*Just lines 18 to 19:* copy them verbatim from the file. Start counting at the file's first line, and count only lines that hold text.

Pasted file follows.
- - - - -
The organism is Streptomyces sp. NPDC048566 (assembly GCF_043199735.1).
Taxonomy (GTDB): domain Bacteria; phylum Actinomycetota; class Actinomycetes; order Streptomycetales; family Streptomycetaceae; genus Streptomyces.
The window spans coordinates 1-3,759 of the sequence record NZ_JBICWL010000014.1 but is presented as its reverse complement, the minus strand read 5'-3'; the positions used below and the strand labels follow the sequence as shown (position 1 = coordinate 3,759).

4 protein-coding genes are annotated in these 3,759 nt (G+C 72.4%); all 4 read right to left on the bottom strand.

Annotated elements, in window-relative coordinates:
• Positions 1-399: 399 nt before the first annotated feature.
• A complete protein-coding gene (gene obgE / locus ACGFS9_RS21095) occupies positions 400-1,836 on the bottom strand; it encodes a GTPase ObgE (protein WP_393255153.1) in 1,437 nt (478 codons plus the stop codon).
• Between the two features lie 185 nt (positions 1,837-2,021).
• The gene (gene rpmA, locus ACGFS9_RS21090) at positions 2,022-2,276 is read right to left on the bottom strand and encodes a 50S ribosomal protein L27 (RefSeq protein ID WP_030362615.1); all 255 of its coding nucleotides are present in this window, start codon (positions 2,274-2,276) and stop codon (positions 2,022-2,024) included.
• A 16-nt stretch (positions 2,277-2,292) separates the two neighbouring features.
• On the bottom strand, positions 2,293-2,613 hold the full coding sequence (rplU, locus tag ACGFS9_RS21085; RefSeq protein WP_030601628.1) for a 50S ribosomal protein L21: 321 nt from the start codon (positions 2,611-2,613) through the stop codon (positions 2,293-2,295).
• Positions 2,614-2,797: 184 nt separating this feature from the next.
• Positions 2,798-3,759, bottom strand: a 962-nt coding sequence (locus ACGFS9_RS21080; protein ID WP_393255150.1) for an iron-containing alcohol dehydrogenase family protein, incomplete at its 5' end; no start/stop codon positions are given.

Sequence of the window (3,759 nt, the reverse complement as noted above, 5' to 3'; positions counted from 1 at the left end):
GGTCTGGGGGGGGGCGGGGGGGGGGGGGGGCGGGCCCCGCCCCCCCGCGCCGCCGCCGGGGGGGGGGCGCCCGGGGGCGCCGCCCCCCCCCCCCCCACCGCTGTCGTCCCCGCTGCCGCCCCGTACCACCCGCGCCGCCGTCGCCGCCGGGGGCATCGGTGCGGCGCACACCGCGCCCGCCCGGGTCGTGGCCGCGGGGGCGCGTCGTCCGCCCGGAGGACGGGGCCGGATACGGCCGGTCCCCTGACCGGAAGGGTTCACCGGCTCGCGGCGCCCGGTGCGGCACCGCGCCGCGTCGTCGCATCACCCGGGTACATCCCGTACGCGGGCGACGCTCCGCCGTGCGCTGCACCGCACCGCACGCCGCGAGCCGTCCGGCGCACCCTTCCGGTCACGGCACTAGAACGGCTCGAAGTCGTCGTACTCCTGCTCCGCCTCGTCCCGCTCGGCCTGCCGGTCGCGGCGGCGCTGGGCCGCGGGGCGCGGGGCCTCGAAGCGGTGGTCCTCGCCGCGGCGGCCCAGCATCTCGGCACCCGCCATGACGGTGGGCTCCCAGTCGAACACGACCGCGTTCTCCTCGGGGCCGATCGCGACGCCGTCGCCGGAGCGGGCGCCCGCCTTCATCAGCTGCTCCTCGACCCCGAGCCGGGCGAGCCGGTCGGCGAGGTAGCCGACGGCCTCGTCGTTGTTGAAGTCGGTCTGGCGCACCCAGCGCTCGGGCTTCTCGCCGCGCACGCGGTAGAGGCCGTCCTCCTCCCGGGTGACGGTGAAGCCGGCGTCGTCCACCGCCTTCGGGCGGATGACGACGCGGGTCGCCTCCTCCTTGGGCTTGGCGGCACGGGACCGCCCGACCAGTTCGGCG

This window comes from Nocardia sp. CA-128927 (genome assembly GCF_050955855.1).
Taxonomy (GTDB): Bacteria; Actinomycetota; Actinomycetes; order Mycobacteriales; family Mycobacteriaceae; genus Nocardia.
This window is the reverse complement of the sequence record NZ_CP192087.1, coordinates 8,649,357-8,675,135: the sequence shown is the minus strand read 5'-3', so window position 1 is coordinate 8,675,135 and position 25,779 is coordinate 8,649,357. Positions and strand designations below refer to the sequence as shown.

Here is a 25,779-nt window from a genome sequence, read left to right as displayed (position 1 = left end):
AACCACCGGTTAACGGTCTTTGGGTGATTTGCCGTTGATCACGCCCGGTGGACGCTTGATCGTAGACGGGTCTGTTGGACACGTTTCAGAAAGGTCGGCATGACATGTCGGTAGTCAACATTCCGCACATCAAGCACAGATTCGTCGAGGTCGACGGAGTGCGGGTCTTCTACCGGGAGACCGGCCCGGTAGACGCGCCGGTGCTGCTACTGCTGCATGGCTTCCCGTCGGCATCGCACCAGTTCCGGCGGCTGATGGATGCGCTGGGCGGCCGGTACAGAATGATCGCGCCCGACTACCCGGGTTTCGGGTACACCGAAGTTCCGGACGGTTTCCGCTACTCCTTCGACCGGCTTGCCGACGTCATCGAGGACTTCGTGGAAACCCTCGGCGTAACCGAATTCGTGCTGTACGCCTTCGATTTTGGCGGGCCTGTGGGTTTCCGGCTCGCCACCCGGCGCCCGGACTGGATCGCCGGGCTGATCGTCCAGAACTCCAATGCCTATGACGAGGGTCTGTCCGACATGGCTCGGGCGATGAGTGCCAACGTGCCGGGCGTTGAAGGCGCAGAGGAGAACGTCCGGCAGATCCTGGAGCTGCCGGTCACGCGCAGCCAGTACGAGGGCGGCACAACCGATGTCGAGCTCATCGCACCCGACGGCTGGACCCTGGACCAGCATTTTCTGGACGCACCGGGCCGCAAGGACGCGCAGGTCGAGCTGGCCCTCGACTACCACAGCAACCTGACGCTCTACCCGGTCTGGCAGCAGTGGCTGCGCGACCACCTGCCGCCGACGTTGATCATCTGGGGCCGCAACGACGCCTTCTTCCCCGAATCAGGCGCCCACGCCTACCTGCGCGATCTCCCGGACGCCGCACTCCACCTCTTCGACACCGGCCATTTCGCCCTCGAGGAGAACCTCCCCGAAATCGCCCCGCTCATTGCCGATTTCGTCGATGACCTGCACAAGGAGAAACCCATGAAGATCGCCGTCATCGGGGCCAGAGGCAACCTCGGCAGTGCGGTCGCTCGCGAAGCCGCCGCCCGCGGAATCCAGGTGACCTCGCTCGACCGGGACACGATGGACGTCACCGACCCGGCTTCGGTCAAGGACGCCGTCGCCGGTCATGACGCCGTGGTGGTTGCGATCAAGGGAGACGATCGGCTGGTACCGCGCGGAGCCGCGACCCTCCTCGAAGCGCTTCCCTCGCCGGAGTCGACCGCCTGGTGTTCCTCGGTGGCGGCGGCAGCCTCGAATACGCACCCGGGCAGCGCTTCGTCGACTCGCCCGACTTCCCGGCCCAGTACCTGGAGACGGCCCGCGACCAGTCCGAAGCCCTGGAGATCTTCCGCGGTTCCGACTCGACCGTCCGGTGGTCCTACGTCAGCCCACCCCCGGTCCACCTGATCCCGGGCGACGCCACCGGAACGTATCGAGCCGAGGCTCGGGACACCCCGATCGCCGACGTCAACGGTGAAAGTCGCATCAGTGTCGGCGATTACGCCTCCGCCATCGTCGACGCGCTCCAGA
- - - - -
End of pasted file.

This window is the reverse complement of the sequence record NZ_CP192087.1, coordinates 8,649,357-8,675,135: the sequence shown is the minus strand read 5'-3', so window position 1 is coordinate 8,675,135 and position 25,779 is coordinate 8,649,357. Positions and strand designations below refer to the sequence as shown.

Here is a 25,779-nt window from a genome sequence, read left to right as displayed (position 1 = left end):